Re: Call for Commentary:

From: Stevan Harnad <>
Date: Thu, 22 Nov 2001 04:39:57 +0000

Problems, Solutions, and Non-Problems

Stevan Harnad

SMITH: "The problem has existed since the 1970s, when journal prices
began to escalate... I do wonder if the change can take place
completely within the existing journal publication infrastructure."

The problem we are addressing directly is a much, much more important
one than the library serials budget crisis. It is that we have reached
a technical and practical state when it is at last possible to remove
all access barriers to refereed research on-line (by self-archiving

A side-effect of immediately doing what is within researchers' power
to do -- which is to free their own refereed research by
self-archiving it online in their own institutional Eprint Archives
immediately -- will be an eventual easing of the library serials
budget crisis.

But please, let the (library-budget-problem) tail not try to wag the
(research-access-problem) dog at this point, particularly when the dog
is itself still in a confused tailspin, confusing its tail with its

What Lorre Smith is contemplating is older scenarios for bringing
eventual relief for library budgets (change journals' policies, find
alternative journals or alternatives to journals). What I am proposing
is a new strategy for
bringing immediate relief to research and researchers -- relief from a
problem they hardly realized they had, not yet having worked out in
their minds the implications of the old Gutenberg toll-based
access/impact blockage, nor the (no-longer-so-new) PostGutenberg
capability of putting an end to it at last online (through
self-archiving in OAI-compliant, hence interoperable, Eprint

Nor is my strategy so original or new: The authors of 150,000 physics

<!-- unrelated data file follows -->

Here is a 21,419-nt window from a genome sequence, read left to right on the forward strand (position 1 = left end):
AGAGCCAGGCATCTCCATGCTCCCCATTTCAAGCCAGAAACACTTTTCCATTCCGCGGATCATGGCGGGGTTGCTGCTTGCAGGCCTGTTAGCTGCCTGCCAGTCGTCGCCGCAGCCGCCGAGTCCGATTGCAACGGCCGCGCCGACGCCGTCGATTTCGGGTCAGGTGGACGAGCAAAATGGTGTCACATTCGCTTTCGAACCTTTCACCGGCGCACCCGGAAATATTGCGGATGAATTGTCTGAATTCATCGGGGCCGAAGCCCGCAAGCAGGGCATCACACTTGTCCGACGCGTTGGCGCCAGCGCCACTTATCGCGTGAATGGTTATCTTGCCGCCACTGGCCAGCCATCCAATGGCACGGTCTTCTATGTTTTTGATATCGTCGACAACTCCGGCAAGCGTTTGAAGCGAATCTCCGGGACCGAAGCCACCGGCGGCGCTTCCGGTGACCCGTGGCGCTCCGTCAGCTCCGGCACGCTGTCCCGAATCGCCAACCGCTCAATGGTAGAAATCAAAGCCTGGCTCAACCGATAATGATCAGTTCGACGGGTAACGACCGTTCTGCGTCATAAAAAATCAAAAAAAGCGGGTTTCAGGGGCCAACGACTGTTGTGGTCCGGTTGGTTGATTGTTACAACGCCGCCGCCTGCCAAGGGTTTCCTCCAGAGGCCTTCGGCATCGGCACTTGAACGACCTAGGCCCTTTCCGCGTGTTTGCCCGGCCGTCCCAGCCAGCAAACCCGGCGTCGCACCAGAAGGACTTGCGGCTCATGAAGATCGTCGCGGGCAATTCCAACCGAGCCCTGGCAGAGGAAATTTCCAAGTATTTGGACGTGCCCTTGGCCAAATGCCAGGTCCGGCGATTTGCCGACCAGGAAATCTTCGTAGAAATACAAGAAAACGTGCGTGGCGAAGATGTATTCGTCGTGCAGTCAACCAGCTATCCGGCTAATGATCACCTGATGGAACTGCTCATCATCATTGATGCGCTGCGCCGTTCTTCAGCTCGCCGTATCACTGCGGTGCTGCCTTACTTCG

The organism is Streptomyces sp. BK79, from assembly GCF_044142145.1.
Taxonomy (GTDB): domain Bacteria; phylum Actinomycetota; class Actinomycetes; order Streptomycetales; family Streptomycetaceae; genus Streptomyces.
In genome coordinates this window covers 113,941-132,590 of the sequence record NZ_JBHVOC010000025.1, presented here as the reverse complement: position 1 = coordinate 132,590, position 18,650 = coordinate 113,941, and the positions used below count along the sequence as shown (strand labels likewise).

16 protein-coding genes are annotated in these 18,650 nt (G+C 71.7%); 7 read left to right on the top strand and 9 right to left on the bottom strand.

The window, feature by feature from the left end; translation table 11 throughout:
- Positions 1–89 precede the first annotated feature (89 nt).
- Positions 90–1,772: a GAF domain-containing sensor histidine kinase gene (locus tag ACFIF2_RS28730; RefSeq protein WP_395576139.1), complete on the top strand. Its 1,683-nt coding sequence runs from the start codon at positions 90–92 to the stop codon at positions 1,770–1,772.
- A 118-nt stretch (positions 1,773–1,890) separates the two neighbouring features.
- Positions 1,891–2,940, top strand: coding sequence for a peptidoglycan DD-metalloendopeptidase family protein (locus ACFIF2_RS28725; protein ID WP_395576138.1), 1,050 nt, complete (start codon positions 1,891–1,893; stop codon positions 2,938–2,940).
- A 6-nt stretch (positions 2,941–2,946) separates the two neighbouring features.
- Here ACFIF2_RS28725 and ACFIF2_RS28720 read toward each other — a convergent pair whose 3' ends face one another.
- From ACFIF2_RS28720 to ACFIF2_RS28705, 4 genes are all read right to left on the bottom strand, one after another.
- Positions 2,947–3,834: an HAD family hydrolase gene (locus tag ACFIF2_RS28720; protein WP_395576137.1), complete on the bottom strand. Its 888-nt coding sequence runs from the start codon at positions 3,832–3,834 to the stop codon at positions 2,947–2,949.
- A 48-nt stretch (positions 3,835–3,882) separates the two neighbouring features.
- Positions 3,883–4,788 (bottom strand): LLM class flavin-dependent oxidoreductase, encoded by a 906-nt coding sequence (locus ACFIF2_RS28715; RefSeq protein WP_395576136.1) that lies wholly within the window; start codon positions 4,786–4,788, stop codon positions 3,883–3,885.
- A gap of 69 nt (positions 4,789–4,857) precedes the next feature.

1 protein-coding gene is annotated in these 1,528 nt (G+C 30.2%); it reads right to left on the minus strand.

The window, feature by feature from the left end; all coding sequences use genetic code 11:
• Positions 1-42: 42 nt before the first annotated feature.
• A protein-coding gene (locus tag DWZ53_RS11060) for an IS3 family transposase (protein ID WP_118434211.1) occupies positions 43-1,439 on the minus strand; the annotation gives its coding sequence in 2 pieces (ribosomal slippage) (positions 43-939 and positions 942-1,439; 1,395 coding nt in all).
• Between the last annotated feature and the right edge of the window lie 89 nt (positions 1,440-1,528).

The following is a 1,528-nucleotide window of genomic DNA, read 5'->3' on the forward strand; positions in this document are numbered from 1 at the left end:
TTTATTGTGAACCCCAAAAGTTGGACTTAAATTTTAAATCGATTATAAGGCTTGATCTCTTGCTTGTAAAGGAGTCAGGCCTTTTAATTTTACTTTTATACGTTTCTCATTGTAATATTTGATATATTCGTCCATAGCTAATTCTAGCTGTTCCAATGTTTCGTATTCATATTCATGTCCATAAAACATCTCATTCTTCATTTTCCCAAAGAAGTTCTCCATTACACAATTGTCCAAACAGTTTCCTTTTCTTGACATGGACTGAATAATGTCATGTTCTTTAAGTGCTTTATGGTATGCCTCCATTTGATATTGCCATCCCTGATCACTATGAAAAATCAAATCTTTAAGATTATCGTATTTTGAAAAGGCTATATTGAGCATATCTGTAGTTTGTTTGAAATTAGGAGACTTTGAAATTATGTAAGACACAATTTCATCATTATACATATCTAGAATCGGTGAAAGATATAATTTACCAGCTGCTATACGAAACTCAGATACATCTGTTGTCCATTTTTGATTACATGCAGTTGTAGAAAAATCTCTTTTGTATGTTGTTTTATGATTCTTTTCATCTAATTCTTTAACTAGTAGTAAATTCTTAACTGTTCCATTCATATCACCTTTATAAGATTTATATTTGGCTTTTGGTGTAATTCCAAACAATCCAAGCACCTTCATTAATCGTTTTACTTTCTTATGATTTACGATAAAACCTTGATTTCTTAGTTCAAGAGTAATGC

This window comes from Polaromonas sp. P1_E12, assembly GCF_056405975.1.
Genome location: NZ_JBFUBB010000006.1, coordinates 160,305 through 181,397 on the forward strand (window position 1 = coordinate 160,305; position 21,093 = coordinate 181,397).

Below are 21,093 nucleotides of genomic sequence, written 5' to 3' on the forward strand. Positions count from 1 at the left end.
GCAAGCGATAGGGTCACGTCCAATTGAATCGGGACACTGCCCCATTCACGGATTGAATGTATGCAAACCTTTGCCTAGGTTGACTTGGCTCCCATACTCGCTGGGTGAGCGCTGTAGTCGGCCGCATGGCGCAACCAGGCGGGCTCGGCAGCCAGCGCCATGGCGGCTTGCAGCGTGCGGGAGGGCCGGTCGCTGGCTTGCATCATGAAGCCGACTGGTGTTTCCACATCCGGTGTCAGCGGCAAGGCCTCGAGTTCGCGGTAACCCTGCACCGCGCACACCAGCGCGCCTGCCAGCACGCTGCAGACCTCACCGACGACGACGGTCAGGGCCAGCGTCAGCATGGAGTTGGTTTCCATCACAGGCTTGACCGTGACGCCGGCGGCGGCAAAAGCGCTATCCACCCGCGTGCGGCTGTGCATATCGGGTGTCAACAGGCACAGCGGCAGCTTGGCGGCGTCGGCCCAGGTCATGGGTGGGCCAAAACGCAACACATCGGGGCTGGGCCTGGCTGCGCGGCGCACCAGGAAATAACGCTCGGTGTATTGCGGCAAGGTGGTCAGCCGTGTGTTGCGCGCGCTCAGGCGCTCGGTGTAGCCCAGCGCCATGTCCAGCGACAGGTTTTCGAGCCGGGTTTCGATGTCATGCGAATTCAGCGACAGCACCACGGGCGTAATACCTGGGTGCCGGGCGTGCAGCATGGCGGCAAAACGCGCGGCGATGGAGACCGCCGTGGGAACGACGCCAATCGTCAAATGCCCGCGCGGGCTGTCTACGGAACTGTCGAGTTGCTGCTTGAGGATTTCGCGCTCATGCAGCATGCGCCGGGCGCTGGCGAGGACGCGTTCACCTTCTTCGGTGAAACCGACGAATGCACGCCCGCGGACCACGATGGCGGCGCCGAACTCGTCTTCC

papers have been successfully (and instinctively) deploying it for 10
years and the authors of over 1000 cognitive science
papers for 3 The authors of over 500,000
papers in computer science have likewise (but less successfully,
because not OAI-compliantly) been deploying a similar strategy thanks
to and so have (still less successfully,
because likewise not OAI-compliantly, and without the harvesting help
of NEC) many other researchers in many other disciplines on their own
institutional websites.

The proposal now is merely to standardize, systematize and
universalize this practise for all the annual papers in all 20,000
refereed journals worldwide by creating and filling OAI-compliant
institutional Eprint Archives (with the help of the free archive-creating software, adaptable to all
languages, disciplines, and institutions).

None of this calls for any change in journal policy. It is Zeno's
Paralysis of the worst kind to sit worrying about possible untoward
consequences when at least a million papers have already been
self-archived with no untoward consequences whatsoever, only positive

Lawrence, S. (2001) Online or Invisible? Nature 411 (6837): 521.

SMITH: "I'm not talking about reforming the system to the extent that
it destroys the essence of peer review, but reforming the format, so
to speak, so that peer review can take place in a variety of

Peer review is already being implemented online by most active
journals (see, for example,, so that is old
news. But again, apart from untested peer review reform, exactly what
is being contemplated here?

A refereed journal, apart from providing an obsolescent PRODUCT, the
text (be it on-paper or on-line), is also the provider of an essential
SERVICE: peer review, and its certification (by the journal name).

Now this service is medium-independent (and, as I said, it is in any
case being much more efficiently implemented on-line these days, by
unreconstructed journals); so, again, what is the specific point